“In a world torn by conflict and blame, there’s still a yawning gap, a public wound that continues to speak to her absence,” writes journalist Tina Brown in the introduction of Remembering Diana: A Life in Photographs, out August 1 from National Geographic. “So deep was the bond of compassion she forged with her admirers that her death in August 1997 at the age of 36 was a universal bereavement — one that no one who experienced those days will ever forget.”
The book commemorates the iconic life of Diana, Princess of Wales, 20 years after her death. A series of quotes appears alongside the photographs, which show snapshots of her childhood spent diving into her family’s pool at Park House, and pictures of the “People’s Princess” waving to the paparazzi en route to charity galas. One section details her wedding to Prince Charles, titled “Inside the Fairy Tale,” and shows images of Diana walking up the steps of St. Paul’s Cathedral in her ivory-taffeta-and-antique-lace gown by David and Elizabeth Emanuel, the 25-foot train trailing behind her.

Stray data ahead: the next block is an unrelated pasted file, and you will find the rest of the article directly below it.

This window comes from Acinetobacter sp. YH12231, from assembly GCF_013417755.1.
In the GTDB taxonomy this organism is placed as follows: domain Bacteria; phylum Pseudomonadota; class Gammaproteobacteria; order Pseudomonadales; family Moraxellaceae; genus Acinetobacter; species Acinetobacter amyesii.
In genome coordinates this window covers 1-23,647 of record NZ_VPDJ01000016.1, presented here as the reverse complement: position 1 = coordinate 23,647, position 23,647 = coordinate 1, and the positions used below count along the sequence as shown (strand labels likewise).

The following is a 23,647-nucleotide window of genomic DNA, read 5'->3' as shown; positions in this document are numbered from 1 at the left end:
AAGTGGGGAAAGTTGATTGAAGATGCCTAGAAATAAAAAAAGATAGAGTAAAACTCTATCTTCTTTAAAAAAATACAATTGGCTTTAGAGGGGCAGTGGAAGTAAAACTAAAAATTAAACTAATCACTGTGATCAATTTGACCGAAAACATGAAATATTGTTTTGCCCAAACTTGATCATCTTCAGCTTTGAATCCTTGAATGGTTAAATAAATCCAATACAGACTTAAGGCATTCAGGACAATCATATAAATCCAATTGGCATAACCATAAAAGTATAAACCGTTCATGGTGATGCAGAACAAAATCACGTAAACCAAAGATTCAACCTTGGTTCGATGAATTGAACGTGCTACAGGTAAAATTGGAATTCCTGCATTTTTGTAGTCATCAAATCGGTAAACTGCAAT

“I didn’t have any idea what I let myself in for,” Diana said. “One day, I was going to work on a Number 9 bus, and the next, I was a princess.” Though she was part of an aristocratic family with strong ties to the throne, she lived an alienated childhood after her parents’ separation and suffered from feelings of intellectual inferiority from never having attended college. To the public, her rise to fame as a royal made her life seem like a dream.
But she was also troubled by fame and tensions within the royal family, and quickly became the target of tabloids around the world. In a famously candid interview with BBC’s Panorama in 1995, Diana described her struggles with depression, bulimia, and her marriage, which ended in a groundbreaking divorce in 1996. Before the arrival of social media, Princess Di helped usher in the crumbling of England’s ivory tower, a figure of modernity who defied class-bound constrictions.
In 2007, Tina Brown asked then–Prime Minister Tony Blair what, if anything, Diana’s life had signified. A new way to be royal? “No,” he replied without hesitation. “A new way to be British.”
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